More theaters, new programmers and HQ added
TORONTO — Even the world’s most prestigious film festivals need freshening up sometimes.
And with shovel firmly in the ground, and the countdown officially under way for the long-awaited Bell Lightbox, the new headquarters of the Toronto Intl. Film Festival, the fest’s coordinators are planning to inject it with some new energy.
One of the key changes will be the addition of the AMC Theaters to the roster of participating movie houses. The new 24-screen complex is at the intersection of Yonge and Dundas streets and part of Dundas Square, commonly referred to by locals as a mini-Times Square because of its massive billboards and open space. Ten of the complex’s screens will be dedicated to the festival.
The location will be the home of a new festival box office, replacing the one formerly at College Park. It’s also in the heart of the downtown core and significantly closer to the new Lightbox neighborhood than Yorkville.
“We wanted to get into Dundas Square … to get people used to the idea of being a little farther south in the city,” says the festival’s new co-director Cameron Bailey. “You’re going to be seeing us in a very visible way there.”
Dundas Square will also be used for movie screenings under the stars and concerts.
“It’s going to be a place that we hope festival-goers will congregate, will have their coffees in between screenings, read their morning papers, catch up on the trades and then head out to screenings.”
The plan adds a twist to what has been the gradual separation of industry events from public movie premieres. While the two will still intermingle, it’ll be on a much smaller scale.
Cineplex’s Varsity Theaters remains the HQ for media and industry screenings, with the older Cumberland theaters stepping in as a backup.
“This year what we’re trying to achieve is that every first-time press and industry screening is at the Varsity, and only a second screening would be at the Cumberland,” says Stefan Wirthensohn, director of sales and industry.
Wirthensohn hopes to cut down on the wasted paper that has dogged past festivals: Organizers are making digital versions of the film-rights database and industry contact lists accessible on the Web.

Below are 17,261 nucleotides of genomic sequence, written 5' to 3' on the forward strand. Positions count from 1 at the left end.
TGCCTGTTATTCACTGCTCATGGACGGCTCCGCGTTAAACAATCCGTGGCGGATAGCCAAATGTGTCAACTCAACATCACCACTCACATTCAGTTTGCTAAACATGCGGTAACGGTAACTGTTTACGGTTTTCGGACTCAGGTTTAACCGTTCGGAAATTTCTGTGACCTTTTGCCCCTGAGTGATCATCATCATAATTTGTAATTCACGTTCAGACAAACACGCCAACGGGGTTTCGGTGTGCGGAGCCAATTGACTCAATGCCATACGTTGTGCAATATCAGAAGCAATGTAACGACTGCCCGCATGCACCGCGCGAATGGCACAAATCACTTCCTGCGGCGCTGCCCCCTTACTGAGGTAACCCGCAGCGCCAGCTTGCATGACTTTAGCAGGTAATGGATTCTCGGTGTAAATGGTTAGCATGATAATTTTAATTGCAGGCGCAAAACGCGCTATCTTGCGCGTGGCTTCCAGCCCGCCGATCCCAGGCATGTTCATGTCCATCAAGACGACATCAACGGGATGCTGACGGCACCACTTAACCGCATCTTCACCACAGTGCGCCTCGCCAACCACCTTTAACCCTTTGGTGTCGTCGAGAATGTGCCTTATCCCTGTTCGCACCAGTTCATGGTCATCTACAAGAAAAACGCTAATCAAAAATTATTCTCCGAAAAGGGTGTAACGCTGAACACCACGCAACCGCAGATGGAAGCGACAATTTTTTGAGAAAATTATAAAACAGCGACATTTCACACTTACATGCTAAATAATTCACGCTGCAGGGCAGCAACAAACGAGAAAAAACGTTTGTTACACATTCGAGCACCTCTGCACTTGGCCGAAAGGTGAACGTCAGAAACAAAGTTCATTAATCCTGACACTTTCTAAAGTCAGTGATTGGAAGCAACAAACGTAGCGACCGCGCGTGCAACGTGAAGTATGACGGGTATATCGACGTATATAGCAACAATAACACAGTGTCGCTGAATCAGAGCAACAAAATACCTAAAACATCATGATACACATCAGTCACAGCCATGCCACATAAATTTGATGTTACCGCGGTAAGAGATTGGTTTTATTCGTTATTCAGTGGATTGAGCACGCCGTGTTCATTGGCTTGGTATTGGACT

“We had estimates that 30% to 40% of those books would not be properly used,” he says, noting many delegates simply threw the books away. “Everybody is going online these days, so it just made sense” to make it downloadable.
Moving the database online also allowed the delegate registration deadline to be pushed back from its usual date to Aug. 27.
Other changes include opening up the Match Club to all industry folks at the 5th Element restaurant on Bay Street.
Several new leaders are stepping into key positions — most notably Bailey, who moves up to co-director after serving as a programmer for 12 years.
Taking over as Southeast Asian programmer is Raymond Phathenavirangoon, a one-time director of marketing for international sales at Fortissimo Films and international programmer of the Toronto Reel Asian Film Festival.
Bailey says, “He’s someone who’s enormously experienced and knowledgeable about the cinema of that region and has lived in Hong Kong for many years.”
Countries like the Philippines, Malaysia and Indonesia, says Bailey, “have been producing really interesting art cinema in a stronger way recently thanks to digital cinema,” adding that “digital cameras have really been taken up in the countries that don’t have huge budgets. They’re producing movies that are ending up in competition at major European festivals or are coming to us as world premieres.”
Also, two new programmers oversee Canadian features and short films.
Matthew Hays has worked as a film critic and reporter for the Montreal Mirror for 15 years and is taking over as Canadian features programmer.
Kathleen Mullen has programmed for various festivals and film events like the Boston Museum of Fine Arts Film Program and the Vancouver Intl. Film Festival, and is now handling the Short Cuts Canada program.
When: Sept. 4-13
Where: Toronto, Canada